Have Tata Motors finally hit the nail on the head?
Get used to that and you find yourself in a cabin that is massively improved compared to anything Tata Motors have ever made, in terms of quality, fit-finish and general build integrity; if not gate-crashing the Toyota party this definitely puts a foot in the door. Crank up the motor and it settles into a refined idle. The lever for the automatic gearbox takes an unusual amount of effort to slide into Drive and we are off. And the first thing that strikes you is the ride quality. So you try prodding it some more, find and hit all the holes and bumps in the road you can find, and the Hexa completely astonishes you with its ride quality. Thanks to those big wheel and optimised suspension settings the Hexa delivers what is the best ride, over bad road, that you can get on anything sold in India today. I was chasing an enthusiastically driven Innova Crysta on the way back from our drive and while I had to hustle to keep pace on the open road, when we hit a few bad patches the Crysta just disappeared from my rear-view mirror. And at no point did the Hexa feel like it was about to break.
The handling is also good though it doesn’t feel so initially. Since you sit quite high the body rolls feel exaggerated and with the steering offering nothing in the way of feel, you don’t get that initial confidence to push the Hexa. However once you start poking the envelop, you do sense that understeer doesn’t rear its ugly head very early on and the Hexa can carry a fair amount of speed through corners. What I didn’t like were the brakes that felt spongy and lacked feel. It didn’t lack in retardation and even on dirt the ABS didn’t kick in early, but a little more feedback from the middle pedal would have been nice.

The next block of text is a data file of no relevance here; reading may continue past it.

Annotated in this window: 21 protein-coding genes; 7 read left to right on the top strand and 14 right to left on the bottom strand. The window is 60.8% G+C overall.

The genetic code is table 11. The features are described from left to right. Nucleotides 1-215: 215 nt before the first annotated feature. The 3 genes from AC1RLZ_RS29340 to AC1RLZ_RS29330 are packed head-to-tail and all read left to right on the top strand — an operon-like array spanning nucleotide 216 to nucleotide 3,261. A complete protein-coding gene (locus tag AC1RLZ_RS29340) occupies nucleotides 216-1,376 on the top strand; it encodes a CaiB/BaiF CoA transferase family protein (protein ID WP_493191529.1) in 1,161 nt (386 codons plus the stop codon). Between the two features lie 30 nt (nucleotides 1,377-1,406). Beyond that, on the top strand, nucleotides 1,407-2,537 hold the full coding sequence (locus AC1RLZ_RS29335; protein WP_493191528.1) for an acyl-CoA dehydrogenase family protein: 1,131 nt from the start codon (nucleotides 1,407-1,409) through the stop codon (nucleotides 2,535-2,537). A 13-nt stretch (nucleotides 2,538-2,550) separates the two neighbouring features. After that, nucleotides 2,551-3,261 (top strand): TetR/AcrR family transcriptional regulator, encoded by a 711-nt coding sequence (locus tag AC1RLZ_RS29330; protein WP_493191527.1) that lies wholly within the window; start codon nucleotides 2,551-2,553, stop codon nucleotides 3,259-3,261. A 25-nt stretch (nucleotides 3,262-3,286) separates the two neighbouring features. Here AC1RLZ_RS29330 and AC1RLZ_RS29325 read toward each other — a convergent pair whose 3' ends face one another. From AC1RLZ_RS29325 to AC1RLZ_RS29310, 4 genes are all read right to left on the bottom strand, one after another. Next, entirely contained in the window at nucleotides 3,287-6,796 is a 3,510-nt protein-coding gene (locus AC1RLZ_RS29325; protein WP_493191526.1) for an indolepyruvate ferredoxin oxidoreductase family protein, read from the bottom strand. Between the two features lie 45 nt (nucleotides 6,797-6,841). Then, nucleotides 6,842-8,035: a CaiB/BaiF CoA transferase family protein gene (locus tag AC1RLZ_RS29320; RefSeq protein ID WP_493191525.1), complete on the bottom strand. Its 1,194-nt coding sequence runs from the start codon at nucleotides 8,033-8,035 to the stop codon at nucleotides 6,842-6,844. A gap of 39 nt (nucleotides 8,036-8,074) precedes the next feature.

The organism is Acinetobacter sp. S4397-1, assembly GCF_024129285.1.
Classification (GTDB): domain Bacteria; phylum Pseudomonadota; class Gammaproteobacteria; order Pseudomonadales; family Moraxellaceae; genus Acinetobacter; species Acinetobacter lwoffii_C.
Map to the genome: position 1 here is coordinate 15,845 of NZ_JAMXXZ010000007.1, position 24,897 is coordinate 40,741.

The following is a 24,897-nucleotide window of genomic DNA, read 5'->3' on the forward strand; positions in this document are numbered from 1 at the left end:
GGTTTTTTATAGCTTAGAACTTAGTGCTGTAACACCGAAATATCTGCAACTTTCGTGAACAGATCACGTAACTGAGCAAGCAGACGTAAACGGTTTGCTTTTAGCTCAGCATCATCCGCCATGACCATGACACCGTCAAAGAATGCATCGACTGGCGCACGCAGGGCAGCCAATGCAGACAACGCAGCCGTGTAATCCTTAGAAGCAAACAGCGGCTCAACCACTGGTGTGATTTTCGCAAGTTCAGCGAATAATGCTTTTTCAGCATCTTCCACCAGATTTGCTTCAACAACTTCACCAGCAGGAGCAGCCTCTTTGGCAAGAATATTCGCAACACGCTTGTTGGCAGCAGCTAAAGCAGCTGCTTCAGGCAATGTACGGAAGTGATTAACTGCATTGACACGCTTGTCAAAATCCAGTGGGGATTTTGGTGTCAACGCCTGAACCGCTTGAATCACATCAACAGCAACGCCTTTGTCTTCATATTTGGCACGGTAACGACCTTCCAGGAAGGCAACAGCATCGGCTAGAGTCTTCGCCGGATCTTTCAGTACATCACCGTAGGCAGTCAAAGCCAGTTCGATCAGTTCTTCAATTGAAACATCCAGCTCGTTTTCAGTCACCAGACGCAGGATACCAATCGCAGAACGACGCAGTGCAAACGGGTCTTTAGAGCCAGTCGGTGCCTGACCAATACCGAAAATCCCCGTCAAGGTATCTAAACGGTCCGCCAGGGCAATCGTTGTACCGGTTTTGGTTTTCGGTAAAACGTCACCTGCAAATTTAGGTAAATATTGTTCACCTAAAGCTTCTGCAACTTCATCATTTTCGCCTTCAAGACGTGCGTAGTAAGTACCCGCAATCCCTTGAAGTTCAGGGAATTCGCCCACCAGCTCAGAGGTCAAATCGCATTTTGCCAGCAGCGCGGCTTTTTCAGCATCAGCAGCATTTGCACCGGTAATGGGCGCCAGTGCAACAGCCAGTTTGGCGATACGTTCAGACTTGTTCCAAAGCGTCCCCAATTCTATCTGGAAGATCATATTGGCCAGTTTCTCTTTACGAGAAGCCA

With 153.9bhp, performance is brisk and with 400Nm of torque the automatic gearbox never made the Hexa feel sluggish. In fact the shifts are quick, whether up or down the ’box (not DSG quick, mind you) and it always feels refined. We did try the Race mode on the automatic gearbox and it did work as advertised, keeping the engine in the meat of the torque band and delivering rather brisk progress. In fact for its size and positioning the Hexa definitely feels quick enough and the automatic gearbox suits it perfectly. If you ask me the Hexa automatic is the one to buy, shame it doesn’t get the AWD torque-on-demand transfer case, and even more frustratingly the automatic will only be available on the top-end Hexa.
To answer the question we asked at the start – yes! – Tata Motors have definitely hit the nail on the head with the Hexa and could mark the point at which Tata Motors’ fortunes turned around. The quality is a huge step up from anything we’ve seen in a Tata; everything is tight and well-finished with not a squeak or rattle to be heard. The engine has strong performance and is mated to an exceptionally good automatic gearbox. The ride quality is incredible over poor roads. But most of all the Hexa feels genuinely desirable. MPVs aren’t desirable, you buy them for practical reasons, but the Hexa feels like something you’d want to have, versus something that you have no alternative for. If now Tata Motors can price it well (we recommend a lakh cheaper than the Innova, which would be around Rs 19 lakh ex-showroom for the automatic) then it could very well hoover up all demand left by the Innova vacating that space and going upmarket.
evo Rating: 4.5/5